Our Journey Begins

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In December 2013, Debby Ng and Mukhiya Godame made a trip into the Nepal’s Himalaya to photograph its wildlife.During their search for Himalayan wildlife, they learned from locals that populations of ground foraging birds like Kalij pheasant, Blood pheasants, Snow pigeons and Snowcocks, as well as mammals like red panda, blue sheep and musk deer are being chased, attacked, and sometimes killed by populations of unmanaged stray dogs within the national park.

Villagers they spoke to estimated that 97-98% of free-roaming dogs are uncared for. Woodcutters interviewed reported seeing packs of dogs attacking red panda in the low lying bamboo forests, and dragging the wild animals onto streets within the village. There have also been consistent reports of dogs taking musk deer and young livestock. Dogs also chase and attack native foxes and jackal that occasionally venture to the low areas especially during winter when food resources are scarce.

Some desperate villagers who have had their livestock taken by the dogs, turn to deal with the dogs in the only way they know how, that is to cull the dogs by feeding them food laced with toxic pesticides. The dog carcasses are disposed along hillsides where they are then consumed by scavengers. Locals have witnessed sick vultures unable to fly after eating these dog carcasses. The impact on scavenging animals that feed on these poisoned carcasses is still yet to be known.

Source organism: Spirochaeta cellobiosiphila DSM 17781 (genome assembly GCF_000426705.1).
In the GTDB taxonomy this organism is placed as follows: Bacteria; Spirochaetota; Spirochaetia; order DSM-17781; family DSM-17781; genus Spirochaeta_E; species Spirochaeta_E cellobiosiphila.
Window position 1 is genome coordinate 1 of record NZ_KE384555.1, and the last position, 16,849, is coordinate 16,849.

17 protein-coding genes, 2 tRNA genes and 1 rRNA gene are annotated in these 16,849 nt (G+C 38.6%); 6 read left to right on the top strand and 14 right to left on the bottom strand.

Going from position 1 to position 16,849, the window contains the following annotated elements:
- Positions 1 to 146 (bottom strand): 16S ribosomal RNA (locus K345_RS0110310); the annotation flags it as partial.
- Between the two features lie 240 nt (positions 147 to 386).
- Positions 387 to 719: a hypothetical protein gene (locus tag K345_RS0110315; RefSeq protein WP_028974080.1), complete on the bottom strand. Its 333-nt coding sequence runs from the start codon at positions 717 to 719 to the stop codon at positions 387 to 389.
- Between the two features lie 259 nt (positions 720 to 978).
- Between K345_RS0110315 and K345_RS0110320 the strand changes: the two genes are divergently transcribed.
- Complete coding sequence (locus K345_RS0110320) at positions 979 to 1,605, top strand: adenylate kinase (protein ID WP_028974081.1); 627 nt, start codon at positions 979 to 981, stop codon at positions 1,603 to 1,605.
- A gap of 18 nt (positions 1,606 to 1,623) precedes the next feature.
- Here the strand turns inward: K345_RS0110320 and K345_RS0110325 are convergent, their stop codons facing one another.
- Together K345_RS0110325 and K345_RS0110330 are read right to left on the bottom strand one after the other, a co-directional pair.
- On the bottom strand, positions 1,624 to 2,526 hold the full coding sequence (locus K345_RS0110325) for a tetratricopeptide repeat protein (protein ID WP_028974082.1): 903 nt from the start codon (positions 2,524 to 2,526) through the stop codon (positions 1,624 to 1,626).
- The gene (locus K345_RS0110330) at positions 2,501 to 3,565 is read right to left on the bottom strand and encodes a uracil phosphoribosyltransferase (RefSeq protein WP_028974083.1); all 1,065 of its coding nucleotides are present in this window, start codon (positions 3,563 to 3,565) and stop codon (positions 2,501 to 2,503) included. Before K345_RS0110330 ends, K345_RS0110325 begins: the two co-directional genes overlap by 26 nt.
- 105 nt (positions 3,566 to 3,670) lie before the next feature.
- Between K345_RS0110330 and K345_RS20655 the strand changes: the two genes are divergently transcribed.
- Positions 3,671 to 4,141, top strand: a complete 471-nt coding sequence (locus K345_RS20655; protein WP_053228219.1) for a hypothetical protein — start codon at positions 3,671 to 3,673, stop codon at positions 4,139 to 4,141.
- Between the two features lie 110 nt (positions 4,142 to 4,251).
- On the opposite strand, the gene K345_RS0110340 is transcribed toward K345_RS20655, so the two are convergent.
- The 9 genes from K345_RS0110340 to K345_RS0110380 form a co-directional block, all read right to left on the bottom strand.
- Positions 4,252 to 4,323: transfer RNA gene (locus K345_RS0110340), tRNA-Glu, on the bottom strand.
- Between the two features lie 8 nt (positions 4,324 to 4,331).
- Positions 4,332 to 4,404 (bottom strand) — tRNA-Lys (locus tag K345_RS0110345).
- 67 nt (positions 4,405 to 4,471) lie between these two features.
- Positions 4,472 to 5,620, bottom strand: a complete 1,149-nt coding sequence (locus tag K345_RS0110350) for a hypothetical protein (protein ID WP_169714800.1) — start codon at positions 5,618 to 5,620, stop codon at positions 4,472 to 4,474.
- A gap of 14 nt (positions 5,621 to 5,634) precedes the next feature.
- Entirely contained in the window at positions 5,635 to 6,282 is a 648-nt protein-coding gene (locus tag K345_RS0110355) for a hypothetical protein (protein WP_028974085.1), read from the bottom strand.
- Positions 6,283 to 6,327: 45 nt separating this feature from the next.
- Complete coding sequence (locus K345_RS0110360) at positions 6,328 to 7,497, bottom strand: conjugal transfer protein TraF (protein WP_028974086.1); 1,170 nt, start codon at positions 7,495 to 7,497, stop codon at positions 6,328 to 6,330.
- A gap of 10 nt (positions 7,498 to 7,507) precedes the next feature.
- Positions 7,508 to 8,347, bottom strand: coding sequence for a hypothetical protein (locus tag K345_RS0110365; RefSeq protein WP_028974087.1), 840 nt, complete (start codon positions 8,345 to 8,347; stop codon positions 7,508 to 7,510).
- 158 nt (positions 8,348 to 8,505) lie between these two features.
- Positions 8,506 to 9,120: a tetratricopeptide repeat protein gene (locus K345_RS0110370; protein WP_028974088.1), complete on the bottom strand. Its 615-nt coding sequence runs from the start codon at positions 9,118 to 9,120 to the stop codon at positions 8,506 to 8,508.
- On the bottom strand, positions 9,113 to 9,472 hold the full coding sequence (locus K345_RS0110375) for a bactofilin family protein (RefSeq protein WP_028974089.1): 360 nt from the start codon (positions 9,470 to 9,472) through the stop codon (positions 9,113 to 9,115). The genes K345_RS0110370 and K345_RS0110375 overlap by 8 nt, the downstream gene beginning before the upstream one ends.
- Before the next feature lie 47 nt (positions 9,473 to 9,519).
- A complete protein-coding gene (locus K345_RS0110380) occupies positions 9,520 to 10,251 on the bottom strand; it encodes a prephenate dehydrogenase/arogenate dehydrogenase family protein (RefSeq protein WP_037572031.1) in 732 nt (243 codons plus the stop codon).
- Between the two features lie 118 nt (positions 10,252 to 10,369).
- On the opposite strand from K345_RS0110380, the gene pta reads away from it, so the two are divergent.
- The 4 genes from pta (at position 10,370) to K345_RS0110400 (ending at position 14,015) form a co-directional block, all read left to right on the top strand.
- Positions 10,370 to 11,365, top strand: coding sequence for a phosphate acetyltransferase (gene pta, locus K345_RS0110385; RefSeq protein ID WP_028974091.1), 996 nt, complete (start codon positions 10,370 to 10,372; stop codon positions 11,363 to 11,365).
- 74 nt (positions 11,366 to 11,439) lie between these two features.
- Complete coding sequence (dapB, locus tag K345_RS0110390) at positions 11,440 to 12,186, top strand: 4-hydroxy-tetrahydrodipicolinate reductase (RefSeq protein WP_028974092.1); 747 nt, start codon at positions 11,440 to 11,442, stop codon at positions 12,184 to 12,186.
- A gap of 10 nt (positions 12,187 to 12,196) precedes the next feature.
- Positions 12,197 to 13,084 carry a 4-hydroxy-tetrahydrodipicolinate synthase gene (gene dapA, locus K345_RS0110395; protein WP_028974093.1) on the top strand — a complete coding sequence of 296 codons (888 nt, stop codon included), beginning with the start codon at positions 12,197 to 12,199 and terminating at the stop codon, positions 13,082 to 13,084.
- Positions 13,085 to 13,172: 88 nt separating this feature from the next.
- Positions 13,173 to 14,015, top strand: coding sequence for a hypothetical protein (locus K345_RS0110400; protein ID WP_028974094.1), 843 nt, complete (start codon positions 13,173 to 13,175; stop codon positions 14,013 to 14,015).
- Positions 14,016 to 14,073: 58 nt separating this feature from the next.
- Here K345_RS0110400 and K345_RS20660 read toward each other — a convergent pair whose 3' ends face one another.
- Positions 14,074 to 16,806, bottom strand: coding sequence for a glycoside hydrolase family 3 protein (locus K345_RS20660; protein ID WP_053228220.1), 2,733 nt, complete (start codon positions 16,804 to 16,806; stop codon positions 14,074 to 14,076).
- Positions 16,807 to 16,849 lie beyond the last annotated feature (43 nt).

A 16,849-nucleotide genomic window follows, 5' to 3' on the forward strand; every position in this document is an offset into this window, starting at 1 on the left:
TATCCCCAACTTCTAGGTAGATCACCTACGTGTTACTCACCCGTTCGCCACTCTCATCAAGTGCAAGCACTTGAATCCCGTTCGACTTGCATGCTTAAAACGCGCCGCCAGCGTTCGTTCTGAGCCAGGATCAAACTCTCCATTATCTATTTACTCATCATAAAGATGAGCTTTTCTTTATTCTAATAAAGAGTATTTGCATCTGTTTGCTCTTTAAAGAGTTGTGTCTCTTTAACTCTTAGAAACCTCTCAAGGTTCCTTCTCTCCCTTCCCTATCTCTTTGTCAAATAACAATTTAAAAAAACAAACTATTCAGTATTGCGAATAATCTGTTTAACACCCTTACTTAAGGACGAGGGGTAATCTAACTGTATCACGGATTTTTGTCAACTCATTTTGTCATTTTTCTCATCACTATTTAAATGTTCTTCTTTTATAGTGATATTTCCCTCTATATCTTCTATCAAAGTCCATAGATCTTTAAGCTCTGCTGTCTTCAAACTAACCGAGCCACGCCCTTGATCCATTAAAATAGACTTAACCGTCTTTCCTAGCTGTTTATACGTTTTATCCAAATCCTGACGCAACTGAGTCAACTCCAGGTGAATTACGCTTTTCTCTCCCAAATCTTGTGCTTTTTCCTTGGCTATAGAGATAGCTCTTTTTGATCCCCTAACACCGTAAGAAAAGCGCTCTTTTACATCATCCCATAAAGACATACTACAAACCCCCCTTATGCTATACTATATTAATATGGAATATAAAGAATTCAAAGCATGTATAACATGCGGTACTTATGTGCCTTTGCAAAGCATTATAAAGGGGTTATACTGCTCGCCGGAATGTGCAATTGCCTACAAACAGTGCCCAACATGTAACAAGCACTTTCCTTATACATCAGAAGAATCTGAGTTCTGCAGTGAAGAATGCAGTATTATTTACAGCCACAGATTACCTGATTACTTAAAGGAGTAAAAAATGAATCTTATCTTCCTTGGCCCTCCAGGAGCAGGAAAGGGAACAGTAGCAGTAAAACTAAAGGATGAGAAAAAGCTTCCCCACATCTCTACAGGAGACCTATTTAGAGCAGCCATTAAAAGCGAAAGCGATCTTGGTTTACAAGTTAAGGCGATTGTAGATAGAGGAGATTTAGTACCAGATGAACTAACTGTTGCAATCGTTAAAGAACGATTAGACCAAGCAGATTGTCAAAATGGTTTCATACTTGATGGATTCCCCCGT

The Himalayan Mutt Project was founded with the simple aim of introducing effective and alternative methods to control the dog population with Nepal’s Himalaya. Our goal is to replicate the program in other more remote areas of Nepal where unmanaged domestic dog populations continue to proliferate simply because the region is too remote and conducting field neutering camps are especially challenging logistically, as well as financially.

We want to develop a longterm relationship with rural communities, to teach, engage and allow them to manage their community dog populations for the benefit of their livestock, environment, and themselves.

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